Tory suggests strip club closure after second COVID-19 outbreak
Published Monday, September 14, 2020 8:02AM EDT
Last Updated Monday, September 14, 2020 5:29PM EDT
With a second strip club in Toronto reporting multiple COVID-19 cases, the city's mayor said Monday it might be best if adult entertainment venues shut down for a while.
"I noticed that this person voluntarily close their doors for two weeks, maybe it'd be better if they all closed and then we wouldn't have to worry about this," Tory told CP24 on Monday morning.
In August, Toronto Public Health issued a warning to 550 attendees and staff at the Brass Rail strip club at Yonge and Bloor streets after an employee tested positive for COVID-19.
On Sunday, officials again issued a warning after six employees and one patron tested positive for COVID-19 at Club Paradise on Bloor Street West.
Contact tracers were unable to reach approximately 300 attendees at Club Paradise due to incomplete contact tracing log information.
"Think of the time that's take by public health officials trying to track all of these people down, in many cases with quite frankly bogus phone numbers," Tory said.
Although dancing is banned at all restaurants and bars in the province, dancers hired by the establishment are allowed to perform, provided they observe physical distancing guidelines.
Meanwhile, most live stage performances in the city are still on hold.
"It's ironic that small theatres that can't open for performances yet these places are open for what they offer – and I'm not making a judgment on that I am just commenting on the nonsensical nature of that," Tory said.
The city issues business licenses that allow adult entertainment venues to operate, but Tory said it would be improper to use licensing to shut them down during the pandemic.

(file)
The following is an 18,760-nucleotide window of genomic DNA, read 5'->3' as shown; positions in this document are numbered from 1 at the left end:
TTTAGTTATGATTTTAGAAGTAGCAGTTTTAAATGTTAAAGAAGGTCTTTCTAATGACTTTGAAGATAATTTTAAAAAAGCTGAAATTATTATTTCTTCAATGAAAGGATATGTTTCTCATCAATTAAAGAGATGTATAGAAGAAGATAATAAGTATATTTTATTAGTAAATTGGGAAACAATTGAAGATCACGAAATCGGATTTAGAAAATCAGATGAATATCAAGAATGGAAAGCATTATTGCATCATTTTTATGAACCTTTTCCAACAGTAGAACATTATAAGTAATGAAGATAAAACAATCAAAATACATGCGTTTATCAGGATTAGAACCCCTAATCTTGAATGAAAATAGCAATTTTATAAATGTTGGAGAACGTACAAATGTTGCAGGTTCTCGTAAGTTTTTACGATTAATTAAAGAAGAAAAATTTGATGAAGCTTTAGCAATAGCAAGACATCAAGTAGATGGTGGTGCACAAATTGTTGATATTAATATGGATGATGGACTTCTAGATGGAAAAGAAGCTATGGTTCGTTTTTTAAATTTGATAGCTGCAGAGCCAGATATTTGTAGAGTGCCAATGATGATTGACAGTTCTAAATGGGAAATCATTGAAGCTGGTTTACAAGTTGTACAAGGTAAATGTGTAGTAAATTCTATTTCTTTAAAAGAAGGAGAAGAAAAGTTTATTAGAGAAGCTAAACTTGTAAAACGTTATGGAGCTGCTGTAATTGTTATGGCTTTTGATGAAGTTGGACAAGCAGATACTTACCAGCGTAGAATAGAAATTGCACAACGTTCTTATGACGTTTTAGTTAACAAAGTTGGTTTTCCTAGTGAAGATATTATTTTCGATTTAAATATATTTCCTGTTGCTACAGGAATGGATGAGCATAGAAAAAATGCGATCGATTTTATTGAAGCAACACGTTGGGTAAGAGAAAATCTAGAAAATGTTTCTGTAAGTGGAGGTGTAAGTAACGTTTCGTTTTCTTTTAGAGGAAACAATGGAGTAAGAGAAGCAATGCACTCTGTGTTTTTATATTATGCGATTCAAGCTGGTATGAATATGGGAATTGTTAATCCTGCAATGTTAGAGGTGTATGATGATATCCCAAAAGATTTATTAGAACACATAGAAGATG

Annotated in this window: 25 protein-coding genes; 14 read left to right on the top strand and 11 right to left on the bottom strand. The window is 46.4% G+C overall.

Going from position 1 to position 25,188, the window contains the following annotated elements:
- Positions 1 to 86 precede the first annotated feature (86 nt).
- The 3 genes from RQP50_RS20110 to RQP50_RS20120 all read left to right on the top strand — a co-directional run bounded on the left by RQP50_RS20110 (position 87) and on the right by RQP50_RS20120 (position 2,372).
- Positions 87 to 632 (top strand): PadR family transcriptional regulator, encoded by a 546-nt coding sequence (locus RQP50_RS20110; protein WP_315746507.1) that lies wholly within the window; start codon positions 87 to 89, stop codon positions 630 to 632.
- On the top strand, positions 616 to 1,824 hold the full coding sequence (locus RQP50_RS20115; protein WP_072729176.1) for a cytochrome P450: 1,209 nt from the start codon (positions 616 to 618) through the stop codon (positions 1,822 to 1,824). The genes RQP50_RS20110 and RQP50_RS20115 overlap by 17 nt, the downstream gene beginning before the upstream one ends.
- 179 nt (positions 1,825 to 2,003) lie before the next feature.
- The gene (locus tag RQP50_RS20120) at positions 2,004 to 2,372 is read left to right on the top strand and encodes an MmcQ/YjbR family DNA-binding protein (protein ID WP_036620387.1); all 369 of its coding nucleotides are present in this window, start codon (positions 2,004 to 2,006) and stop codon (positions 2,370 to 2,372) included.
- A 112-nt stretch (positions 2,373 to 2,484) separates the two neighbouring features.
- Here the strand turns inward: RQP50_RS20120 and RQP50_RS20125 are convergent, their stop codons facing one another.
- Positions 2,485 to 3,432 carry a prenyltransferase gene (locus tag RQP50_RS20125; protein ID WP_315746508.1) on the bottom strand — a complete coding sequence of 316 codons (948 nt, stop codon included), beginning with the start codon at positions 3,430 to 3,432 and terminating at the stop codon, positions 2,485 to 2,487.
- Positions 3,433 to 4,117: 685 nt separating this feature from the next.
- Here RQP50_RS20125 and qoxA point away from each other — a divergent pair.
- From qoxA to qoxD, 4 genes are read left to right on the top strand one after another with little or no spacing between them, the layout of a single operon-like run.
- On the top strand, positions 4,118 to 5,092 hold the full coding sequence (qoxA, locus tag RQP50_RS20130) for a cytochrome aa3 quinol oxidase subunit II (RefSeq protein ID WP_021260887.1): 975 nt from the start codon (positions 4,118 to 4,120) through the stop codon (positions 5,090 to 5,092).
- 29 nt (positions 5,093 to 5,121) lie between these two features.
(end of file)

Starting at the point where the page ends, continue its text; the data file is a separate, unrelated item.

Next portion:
"We can't just drop (business licenses) at the drop of a hat," he said.
Instead, Tory said the city is asking the provincial government if the reopening guidelines need to be changed to prevent strip clubs from operating.
In a news conference with the city’s medical officer of health later in the day, Tory added that it was “odd” and “contradictory” that strip clubs should be allowed to open when theatres and other business couldn’t. However he stressed that the onus is on individual establishments to follow the rules around infection prevention.
“It's not so much that we can afford to blame any particular place, you know, or category of places as being the one thing that's causing this to happen. First we have to change human behavior and secondly we have to count on people in those different businesses to follow the rules.”
Dr. Eileen de Villa, the city’s medical officer of health, echoed that idea.
“It’s not about a particular kind of establishment being safe and another establishment by definition being unsafe,” she said. “It really does boil down to what is happening in the location, what behaviours people are adopting.”